Multiscale spatio-temporal variability of sedimentary deposits in the Var turbidite system (North-Western Mediterranean Sea)
|Author(s)||Mas Virginie1, 2, Mulder T.2, Dennielou Bernard1, Schmidt S.2, Khripounoff Alexis3, Savoye Bruno1|
|Affiliation(s)||1 : IFREMER, Dept Geosci Marines, F-29280 Plouzane, France.
2 : Univ Bordeaux 1, CNRS, UMR 5805 EPOC, F-33405 Talence, France.
3 : IFREMER, Dept Ecosyst & Environn Profonds, F-29280 Plouzane, France.
|Source||Marine Geology (0025-3227) (Elsevier Science Bv), 2010-09 , Vol. 275 , N. 1-4 , P. 37-52|
|WOS© Times Cited||19|
|Keyword(s)||Var, France, gravity processes, Mediterranean, turbidity current, hyperpycnal, flood|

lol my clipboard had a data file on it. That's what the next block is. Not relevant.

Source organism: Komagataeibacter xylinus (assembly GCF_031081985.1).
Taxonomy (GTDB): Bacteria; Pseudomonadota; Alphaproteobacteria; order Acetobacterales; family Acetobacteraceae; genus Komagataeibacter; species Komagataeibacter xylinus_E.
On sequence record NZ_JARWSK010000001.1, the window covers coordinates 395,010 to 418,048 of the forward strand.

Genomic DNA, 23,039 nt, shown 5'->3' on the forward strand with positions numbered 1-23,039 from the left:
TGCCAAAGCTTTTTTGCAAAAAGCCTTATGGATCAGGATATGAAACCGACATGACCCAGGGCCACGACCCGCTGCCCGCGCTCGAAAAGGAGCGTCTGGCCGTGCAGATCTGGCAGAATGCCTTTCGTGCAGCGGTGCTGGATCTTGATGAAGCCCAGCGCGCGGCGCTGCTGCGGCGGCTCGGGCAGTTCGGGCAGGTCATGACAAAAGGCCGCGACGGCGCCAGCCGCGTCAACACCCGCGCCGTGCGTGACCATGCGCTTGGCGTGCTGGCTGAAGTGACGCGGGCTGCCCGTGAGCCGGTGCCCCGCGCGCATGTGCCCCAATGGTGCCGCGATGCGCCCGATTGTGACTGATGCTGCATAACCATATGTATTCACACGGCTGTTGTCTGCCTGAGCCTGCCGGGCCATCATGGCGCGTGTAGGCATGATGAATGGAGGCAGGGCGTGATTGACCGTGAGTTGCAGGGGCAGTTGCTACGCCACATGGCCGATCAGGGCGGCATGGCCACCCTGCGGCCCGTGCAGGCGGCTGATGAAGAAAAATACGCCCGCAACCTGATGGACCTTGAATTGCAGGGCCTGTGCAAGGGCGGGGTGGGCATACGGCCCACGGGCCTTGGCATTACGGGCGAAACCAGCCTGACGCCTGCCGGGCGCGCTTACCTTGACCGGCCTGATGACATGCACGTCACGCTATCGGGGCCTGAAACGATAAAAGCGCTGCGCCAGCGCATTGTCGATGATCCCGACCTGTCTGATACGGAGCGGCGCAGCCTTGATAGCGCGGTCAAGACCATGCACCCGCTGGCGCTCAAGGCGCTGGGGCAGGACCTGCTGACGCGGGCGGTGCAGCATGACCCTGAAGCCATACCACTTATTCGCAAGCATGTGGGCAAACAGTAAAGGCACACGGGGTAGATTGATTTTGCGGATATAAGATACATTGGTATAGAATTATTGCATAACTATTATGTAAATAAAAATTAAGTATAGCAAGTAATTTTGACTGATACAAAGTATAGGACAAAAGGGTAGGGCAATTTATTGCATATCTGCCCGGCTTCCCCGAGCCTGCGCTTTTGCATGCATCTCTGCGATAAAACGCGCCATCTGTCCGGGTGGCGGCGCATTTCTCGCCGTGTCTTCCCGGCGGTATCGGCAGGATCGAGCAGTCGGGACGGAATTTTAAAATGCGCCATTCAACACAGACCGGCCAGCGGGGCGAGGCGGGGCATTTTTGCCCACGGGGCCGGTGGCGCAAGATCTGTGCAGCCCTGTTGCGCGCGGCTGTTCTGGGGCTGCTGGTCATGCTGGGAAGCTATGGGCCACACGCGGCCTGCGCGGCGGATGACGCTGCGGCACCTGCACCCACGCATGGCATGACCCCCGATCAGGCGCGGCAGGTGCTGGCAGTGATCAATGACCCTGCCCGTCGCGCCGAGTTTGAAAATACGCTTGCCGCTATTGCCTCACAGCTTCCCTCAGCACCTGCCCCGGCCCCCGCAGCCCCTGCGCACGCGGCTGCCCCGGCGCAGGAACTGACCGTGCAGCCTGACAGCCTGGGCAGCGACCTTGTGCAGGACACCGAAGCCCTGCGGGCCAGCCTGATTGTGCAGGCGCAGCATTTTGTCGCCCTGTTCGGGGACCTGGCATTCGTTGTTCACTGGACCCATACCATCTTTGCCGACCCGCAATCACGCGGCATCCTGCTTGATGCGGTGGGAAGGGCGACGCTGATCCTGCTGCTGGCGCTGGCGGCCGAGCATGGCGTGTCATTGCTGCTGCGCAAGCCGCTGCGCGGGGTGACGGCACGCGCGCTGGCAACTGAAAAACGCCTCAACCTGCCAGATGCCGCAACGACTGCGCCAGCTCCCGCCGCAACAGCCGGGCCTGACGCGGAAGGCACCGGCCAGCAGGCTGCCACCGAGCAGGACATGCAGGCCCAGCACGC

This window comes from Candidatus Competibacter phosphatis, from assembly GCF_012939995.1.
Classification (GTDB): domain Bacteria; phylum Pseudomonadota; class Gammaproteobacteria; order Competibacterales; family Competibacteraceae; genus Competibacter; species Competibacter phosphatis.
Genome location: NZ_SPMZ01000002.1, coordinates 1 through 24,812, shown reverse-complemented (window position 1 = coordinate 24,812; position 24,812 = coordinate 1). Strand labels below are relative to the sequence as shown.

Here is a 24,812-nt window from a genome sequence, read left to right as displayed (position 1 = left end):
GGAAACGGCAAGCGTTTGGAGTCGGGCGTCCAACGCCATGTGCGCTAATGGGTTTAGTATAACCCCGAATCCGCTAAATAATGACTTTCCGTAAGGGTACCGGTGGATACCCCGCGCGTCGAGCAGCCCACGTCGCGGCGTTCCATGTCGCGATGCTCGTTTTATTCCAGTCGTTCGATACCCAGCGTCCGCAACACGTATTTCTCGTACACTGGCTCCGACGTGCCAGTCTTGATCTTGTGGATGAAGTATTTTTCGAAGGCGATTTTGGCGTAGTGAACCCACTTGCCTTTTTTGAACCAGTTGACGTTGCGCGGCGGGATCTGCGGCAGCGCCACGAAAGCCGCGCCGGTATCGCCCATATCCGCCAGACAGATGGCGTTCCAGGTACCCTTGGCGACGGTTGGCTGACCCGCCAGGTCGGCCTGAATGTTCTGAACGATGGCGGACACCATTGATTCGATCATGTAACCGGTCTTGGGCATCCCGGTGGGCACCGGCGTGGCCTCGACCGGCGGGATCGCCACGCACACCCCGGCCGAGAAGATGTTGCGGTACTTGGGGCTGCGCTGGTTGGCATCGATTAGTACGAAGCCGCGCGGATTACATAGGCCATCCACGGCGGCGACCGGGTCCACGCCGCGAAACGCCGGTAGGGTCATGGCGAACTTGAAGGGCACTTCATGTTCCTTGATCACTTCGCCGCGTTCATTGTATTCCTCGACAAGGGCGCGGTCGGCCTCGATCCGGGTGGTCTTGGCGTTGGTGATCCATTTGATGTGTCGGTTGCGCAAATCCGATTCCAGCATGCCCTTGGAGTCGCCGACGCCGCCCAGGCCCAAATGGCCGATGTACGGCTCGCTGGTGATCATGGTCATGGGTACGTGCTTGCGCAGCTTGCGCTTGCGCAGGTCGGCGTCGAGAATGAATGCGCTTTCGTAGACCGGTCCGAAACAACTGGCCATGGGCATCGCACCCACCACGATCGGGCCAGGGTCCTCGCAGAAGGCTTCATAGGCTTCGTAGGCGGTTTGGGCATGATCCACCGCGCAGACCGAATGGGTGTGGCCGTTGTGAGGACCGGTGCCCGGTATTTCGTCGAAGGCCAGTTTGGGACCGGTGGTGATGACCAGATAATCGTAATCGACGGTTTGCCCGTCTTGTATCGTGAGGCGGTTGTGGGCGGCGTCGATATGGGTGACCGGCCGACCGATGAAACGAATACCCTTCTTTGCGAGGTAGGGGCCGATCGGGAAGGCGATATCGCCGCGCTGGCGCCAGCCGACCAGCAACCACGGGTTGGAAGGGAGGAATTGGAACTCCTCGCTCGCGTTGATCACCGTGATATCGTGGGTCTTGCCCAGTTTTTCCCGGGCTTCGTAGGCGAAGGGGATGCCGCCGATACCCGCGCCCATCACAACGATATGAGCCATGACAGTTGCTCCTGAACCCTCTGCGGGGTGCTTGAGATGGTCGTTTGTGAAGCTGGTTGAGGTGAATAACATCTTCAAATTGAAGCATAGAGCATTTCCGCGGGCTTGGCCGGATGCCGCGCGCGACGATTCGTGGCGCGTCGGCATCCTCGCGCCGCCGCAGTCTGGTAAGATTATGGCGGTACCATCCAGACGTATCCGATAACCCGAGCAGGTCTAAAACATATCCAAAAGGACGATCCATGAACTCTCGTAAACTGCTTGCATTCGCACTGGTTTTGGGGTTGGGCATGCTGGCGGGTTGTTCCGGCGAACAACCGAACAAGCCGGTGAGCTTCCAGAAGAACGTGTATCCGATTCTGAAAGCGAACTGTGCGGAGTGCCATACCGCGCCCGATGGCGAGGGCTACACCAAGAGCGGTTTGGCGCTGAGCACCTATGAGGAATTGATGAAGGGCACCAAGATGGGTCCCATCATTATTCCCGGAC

|Abstract||The Var turbidite system is a small sandy system located in the Ligurian Basin (Mediterranean Sea). It is active during present sea-level highstand and shows four types of sediment transfer processes: (1) low-density turbidity surges generated by small-scale failures (2) low-magnitude, high-frequency (yearly) hyperpycnal turbid plumes, (3) high-magnitude, less-frequent, hyperpycnal currents and (4) high-magnitude flows generated by large slope failures. These processes have different imprints on the morphology of the system. Inversely, the topography plays a role on the behaviour of these flows. The depositional and erosional architecture of the system has been investigated in detail on the basis of SAR imagery and a set of cores using an interface corer collected repetitively from a dense group of sites. The inner terraces located in the upper part of the turbidite system are generally depositional and thus provide a detailed record of recent sediment transfer processes. But the lower the elevation, the more terraces are affected by turbulent flow erosion. Downward, the channel-floor is a complex area where flows mainly bypass but locally erode or deposit. The levee is dominantly depositional, but only records high-magnitude events, able to spill over. Low-magnitude, high-frequency events, such as yearly hyperpycnal currents are confined in the upper part of the system and thus have little control on system architecture. Moreover, they provide only thin deposits that can be misinterpreted in terms of involved process, and will probably be erased from the geological record. High-magnitude events have strong control on the system architecture as they erode the channel-floor and participate in the construction of the Var Sedimentary Ridge.|